Updated March 17th, 2021 by Bob Ciura

The Dividend Aristocrats are a group of stocks in the S&P 500 Index with more than 25 years of consecutive dividend increases. These companies have high quality business models that are proven and have a remarkable ability to grow dividends every year regardless of the economy.

We believe the Dividend Aristocrats are among the highest quality stocks to buy and hold for the long term. With that in mind, we’ve made a full list of all 65 Dividend Aristocrats.

You can download the full list of Dividend Aristocrats along with key metrics like dividend yields and price / earnings ratios by clicking the link below:

The list of Dividend Aristocrats is spread across multiple sectors including consumer staples, finance, industrials, and healthcare. One group that is surprisingly underrepresented is the utilities sector. There are only 3 supply stocks on the Dividend Aristocrats’ list, including Consolidated Edison (ED).

The fact that only three utilities are on the Dividend Aristocrat list may come as a surprise, especially since utilities are widely viewed as stable dividend stocks. Consolidated Edison is as consistent a dividend stock as it comes.

The company has had more than 100 years of constant dividends and 47 years of annual dividend increases. This article explains what makes Consolidated Edison an attractive stock for high-income investors.

Business overview

Consolidated Edison is a large-cap utility. The company has annual sales of approximately $ 12 billion and a market capitalization of nearly $ 25 billion.

The company serves over 3 million electricity customers and an additional 1 million gas customers in New York. The company operates electricity, gas, steam transmission and green electricity businesses.

2020 was an uneven year for Consolidated Edison. In the fourth quarter, sales rose 0.3% to $ 2.96 billion but fell short of estimates by $ 190 million. Adjusted net income of $ 253 million, or $ 0.75 per share, compared to adjusted net income of $ 288 million, or $ 0.87 per share, last year.

For the full year, sales decreased 2.6% to $ 12.2 billion. Adjusted earnings of $ 4.18 per share were down 4.6% from 2019. Adjusted earnings per share included an impairment loss of $ 0.95 related to ConEd’s investment in the Mountain Valley Pipeline. The warmer winter weather was a $ 0.03 headwind for ConEd’s New York operation.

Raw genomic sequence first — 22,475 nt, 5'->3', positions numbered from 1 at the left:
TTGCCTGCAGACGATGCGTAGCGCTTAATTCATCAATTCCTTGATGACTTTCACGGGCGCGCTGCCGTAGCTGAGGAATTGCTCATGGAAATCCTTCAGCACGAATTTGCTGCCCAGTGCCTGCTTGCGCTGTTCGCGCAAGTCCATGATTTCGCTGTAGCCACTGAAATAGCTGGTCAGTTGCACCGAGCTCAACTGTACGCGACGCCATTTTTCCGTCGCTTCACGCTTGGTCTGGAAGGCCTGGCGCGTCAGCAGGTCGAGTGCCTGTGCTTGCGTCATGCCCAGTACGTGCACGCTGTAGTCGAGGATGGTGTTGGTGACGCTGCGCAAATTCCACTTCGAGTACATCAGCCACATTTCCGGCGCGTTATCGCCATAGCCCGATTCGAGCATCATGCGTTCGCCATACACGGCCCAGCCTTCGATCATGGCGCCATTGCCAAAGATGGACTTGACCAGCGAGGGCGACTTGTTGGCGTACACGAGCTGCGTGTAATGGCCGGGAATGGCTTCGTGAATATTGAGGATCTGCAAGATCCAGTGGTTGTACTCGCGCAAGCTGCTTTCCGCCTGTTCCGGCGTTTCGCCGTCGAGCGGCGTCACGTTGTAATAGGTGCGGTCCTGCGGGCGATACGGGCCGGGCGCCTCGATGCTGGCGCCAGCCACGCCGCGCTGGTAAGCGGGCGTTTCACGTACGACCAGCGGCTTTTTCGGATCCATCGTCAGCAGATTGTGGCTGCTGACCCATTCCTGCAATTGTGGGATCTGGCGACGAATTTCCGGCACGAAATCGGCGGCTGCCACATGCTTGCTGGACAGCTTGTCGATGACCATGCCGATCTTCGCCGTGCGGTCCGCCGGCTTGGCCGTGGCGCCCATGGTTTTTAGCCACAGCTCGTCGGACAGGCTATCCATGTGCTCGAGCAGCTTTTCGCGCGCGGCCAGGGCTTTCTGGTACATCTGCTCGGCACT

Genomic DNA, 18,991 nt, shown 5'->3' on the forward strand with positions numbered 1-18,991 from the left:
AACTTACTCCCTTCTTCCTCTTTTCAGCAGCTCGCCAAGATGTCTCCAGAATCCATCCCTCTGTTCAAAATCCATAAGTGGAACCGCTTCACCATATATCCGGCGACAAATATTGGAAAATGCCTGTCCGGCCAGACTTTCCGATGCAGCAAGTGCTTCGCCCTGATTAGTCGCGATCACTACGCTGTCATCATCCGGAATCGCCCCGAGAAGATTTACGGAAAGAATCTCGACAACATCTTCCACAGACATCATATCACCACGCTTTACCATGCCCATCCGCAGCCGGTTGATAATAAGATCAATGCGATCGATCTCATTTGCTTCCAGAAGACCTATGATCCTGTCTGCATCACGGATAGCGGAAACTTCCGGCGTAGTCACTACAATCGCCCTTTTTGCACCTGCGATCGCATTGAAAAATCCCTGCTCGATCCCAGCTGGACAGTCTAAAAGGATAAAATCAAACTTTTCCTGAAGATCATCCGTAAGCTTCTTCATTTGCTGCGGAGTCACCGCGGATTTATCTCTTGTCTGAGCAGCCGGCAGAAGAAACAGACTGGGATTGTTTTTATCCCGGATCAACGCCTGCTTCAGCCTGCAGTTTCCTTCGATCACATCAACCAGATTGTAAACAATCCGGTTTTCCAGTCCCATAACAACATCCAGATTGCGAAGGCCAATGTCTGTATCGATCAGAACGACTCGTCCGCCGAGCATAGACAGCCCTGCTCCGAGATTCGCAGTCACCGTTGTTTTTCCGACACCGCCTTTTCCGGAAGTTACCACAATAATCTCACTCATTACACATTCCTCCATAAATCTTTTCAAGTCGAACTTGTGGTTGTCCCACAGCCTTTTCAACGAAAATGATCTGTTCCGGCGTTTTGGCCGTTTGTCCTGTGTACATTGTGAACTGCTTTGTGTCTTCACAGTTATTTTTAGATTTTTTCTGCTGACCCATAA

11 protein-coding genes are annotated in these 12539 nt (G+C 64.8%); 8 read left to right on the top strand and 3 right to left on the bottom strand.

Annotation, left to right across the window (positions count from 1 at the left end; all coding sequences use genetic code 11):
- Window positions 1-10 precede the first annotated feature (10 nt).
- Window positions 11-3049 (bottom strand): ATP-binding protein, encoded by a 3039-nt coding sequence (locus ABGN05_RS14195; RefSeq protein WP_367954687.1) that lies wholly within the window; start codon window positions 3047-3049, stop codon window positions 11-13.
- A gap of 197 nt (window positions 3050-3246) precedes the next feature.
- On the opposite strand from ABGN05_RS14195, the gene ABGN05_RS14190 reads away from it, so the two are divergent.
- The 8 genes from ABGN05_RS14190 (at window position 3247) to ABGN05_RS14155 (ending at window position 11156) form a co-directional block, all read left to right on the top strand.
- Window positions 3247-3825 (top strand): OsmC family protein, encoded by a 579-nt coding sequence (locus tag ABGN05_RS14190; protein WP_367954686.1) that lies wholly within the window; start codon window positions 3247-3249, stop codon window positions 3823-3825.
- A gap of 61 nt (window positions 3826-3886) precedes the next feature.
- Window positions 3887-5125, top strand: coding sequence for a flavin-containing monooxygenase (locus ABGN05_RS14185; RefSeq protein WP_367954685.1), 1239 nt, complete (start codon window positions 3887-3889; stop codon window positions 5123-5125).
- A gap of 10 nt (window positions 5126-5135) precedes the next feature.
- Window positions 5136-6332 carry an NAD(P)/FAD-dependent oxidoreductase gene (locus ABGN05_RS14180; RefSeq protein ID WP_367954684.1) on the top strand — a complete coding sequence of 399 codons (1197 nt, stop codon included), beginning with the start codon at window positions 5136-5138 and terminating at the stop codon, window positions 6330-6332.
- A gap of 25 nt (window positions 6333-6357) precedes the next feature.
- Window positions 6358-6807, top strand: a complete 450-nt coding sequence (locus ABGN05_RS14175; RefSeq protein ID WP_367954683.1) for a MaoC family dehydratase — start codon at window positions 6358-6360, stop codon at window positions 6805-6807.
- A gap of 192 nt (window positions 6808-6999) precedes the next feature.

Additionally, COVID-19 reduced results by $ 0.03. Total electricity revenue improved 2% and 0.4% for the quarter and year. Gas was flat in the fourth quarter but was down more than 5% for 2020. The company expects adjusted earnings per share in a range of $ 4.15 to $ 4.35 for 2021, an increase of 1.7% as of mid-2019.

With the US economy gradually improving and weather conditions returning to normal, we expect ConEd to continue its modest growth pattern in 2021. ConEd should continue to generate modest profit growth each year through a combination of new customer acquisitions and rate increases.

Growth prospects

Profit growth in the utilities industry tends to mimic GDP growth. We expect Consolidated Edison to grow earnings per share by 3.5% per year over the next five years. This is just below the company’s own expectations for adjusted EPS growth of 4% to 6% per year for five years.

The growth drivers for Consolidated Edison are new customers and rate increases. One benefit of operating in a regulated industry is that utilities can periodically increase rates, which in effect ensures steady growth.

Source: Investor Presentation

Consolidated Edison assumes that the rate base can be increased by 6% every year through 2023. This is a natural way for a utility company to have steady sales and earnings growth.

A potential threat to future growth is rising interest rates, which increase the cost of capital for companies that leverage debt, such as debtors. B. Utilities, could increase. Fortunately, the Federal Reserve has cut rates several times this year, making it unlikely to reverse policy and raise rates. Lowering interest rates will help companies that rely heavily on debt financing, such as: B. Utilities so investors don’t have to worry about Consolidated Edison in a falling interest rate cycle.